Wed | Feb 21, 2018

Tony Deyal | Cocoa puffs and cereal killers

Published:Saturday | June 11, 2016 | 12:00 AM
(General Mills via AP) This product image provided by General Mills on Monday, June 22, shows a bowl of Trix cereal made with artificial colors and flavors, (left) and a bowl of a reformulated version, made with natural flavors and colorings.

"Like religion, politics, and family planning, cereal is not a topic to be brought up in public. It's too controversial." - Erma Bombeck.

My daughter loved cereal, especially the chocolate-flavoured ones. In those days, together with her television staple, Sesame Street, she enjoyed the Flintstones both to watch and to eat. Fred, Wilma and, their daughter, Pebbles were good but Cocoa Pebbles were better.

When crunch time came there were also Kellogg's Cocoa Krispies and Count Chocula. In addition, our cupboard invariably had cereals like basic cornflakes, Cookie Crisp, Cocoa Puffs, Boo Berry, Froot Loops, Frosted Flakes, Rice Krispies and, of course, the Breakfast of Champions, Wheaties, which was the first cereal to have its own jingle and television spot.

Athletes, including Muhammad Ali, Mary Lou Retton and Michael Jordan helped to popularise (and sell) the brand. Like Wheaties, Rice Krispies first appeared in the 1930s and its three 'amigos', Snap, Crackle and Pop, based on the sound that the cereal supposedly made when milk was poured on it, was also an extremely popular brand.

I remember once teasing my daughter by calling her a 'cereal killer'. She got upset, threw a tantrum or two, raged and cried, looked at me accusingly and when she cooled down, reached for her cereal, which was both comfort zone and standby snack. Given the way all children are difficult to feed, we were glad that if all else failed we could resort to cereal, which, with the milk added, at least gave her some protein.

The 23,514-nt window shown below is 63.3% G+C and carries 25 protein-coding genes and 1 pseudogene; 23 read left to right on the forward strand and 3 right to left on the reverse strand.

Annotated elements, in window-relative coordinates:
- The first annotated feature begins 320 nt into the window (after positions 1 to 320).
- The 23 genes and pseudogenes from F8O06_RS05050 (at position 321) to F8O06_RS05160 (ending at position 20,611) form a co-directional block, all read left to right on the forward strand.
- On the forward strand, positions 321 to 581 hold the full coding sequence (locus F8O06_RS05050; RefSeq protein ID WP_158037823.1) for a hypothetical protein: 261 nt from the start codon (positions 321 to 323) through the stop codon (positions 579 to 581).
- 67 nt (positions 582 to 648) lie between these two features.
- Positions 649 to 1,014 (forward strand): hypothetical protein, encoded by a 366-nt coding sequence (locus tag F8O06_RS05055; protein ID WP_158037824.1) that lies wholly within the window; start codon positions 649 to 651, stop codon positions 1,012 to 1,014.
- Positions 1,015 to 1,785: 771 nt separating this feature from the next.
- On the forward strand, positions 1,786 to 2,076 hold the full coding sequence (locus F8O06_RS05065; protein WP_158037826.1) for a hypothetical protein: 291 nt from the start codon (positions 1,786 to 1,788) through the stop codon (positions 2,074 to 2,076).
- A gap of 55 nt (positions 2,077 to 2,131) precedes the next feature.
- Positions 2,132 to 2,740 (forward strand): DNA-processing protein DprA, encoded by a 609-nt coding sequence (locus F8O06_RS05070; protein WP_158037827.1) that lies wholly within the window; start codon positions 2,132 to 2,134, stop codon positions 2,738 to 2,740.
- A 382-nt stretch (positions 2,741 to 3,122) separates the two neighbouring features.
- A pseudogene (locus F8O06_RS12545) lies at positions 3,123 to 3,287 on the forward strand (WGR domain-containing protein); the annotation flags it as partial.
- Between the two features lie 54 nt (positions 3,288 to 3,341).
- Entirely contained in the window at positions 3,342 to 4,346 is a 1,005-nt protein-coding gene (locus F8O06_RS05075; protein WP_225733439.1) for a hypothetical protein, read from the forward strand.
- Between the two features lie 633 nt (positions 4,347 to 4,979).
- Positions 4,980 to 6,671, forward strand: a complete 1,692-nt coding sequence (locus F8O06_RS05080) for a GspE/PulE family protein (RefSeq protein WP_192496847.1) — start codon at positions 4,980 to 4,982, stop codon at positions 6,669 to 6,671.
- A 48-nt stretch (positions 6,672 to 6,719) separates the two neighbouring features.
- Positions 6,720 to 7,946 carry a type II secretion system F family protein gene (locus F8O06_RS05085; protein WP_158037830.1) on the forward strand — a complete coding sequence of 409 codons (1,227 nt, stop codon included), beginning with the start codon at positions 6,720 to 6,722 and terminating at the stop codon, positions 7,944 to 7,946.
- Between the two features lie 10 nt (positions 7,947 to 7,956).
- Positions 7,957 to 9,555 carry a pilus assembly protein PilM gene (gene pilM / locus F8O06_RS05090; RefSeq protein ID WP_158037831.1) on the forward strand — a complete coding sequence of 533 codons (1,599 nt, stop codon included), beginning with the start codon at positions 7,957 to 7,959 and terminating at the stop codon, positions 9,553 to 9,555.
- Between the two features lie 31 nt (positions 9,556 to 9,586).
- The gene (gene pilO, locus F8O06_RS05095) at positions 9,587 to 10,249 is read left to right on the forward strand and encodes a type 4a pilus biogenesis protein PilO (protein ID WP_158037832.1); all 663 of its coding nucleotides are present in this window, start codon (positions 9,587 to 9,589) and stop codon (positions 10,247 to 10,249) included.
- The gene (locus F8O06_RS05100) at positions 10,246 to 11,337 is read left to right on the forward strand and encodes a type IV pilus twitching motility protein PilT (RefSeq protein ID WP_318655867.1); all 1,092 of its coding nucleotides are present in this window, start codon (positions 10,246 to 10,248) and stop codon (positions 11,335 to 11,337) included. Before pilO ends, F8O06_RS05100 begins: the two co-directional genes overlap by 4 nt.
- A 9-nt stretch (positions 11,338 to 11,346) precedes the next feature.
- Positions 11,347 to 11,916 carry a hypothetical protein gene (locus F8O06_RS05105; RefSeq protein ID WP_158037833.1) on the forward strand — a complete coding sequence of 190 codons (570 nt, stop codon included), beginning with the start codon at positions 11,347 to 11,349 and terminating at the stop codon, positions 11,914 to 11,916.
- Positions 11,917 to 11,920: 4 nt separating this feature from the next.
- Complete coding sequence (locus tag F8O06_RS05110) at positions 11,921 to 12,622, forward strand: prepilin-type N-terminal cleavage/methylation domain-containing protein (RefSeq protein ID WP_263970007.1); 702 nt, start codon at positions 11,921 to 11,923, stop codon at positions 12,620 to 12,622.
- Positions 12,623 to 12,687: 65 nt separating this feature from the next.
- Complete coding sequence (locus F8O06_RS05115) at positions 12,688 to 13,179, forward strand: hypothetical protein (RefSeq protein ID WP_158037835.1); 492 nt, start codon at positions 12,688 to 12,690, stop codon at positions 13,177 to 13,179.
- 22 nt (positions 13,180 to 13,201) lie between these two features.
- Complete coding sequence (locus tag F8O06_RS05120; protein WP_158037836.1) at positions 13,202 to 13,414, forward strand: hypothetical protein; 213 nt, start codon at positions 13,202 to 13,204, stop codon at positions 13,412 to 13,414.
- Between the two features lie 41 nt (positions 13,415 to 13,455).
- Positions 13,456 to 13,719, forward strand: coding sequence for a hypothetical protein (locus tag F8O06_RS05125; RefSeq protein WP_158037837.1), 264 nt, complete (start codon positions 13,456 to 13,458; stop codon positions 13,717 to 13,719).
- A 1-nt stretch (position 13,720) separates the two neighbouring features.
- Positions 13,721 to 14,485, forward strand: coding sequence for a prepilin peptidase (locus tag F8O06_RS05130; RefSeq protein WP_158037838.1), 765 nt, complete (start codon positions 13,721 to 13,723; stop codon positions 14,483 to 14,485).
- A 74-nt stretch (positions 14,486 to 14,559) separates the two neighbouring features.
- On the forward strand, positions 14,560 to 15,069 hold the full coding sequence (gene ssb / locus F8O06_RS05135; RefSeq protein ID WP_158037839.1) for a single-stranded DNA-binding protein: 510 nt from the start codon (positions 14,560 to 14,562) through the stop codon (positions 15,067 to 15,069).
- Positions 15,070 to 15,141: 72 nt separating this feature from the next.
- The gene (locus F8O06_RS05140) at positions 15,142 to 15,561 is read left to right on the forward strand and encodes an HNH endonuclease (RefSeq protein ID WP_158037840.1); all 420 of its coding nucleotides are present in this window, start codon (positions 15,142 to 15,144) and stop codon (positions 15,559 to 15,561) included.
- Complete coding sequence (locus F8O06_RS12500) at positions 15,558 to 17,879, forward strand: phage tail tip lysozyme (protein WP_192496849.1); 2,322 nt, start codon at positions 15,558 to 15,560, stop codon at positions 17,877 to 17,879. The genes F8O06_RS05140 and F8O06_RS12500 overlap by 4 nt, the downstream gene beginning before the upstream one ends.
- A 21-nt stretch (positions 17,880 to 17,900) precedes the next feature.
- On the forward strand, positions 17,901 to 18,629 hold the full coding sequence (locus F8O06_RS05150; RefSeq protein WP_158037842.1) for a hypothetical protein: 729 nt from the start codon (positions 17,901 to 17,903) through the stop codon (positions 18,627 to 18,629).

Now kids and even adults are turning away from cereal in any form, fashion or quantity by the droves. At first, I thought the decline in cereal consumption had to do with nutritional issues. After all, many of the chocolate cereals had 'artificial chocolate flavouring'. This was on the Chocolate Honeycomb packages and I never noticed or I would never have bought it. I still can't figure out what artificial chocolate is, how it is made and what it is derived from. Nutritionists preach that most breakfast cereals are high in sugar and refined grains and that the high sugar consumption can have harmful effects and may increase the risk of type 2 diabetes, heart disease and cancer.

The website 'Authority Nutrition', which claims to use an 'evidence-based' approach to diet, states: "Breakfast cereals are heavily marketed as being healthy. These cereals have all sorts of health claims printed on the front of the box. This includes misleading claims like 'low-fat' and 'whole grain'. But when you look at the ingredients list, the first few are often refined grains and sugar. Examples of misleading claims are 'whole grain' Cocoa Puffs and 'whole grain' Froot Loops. These products are NOT healthy just because they have small amounts of whole grains in them. These are highly processed foods that are loaded with added sugars. Small amounts of whole grains do not negate the harmful effects of the other ingredients."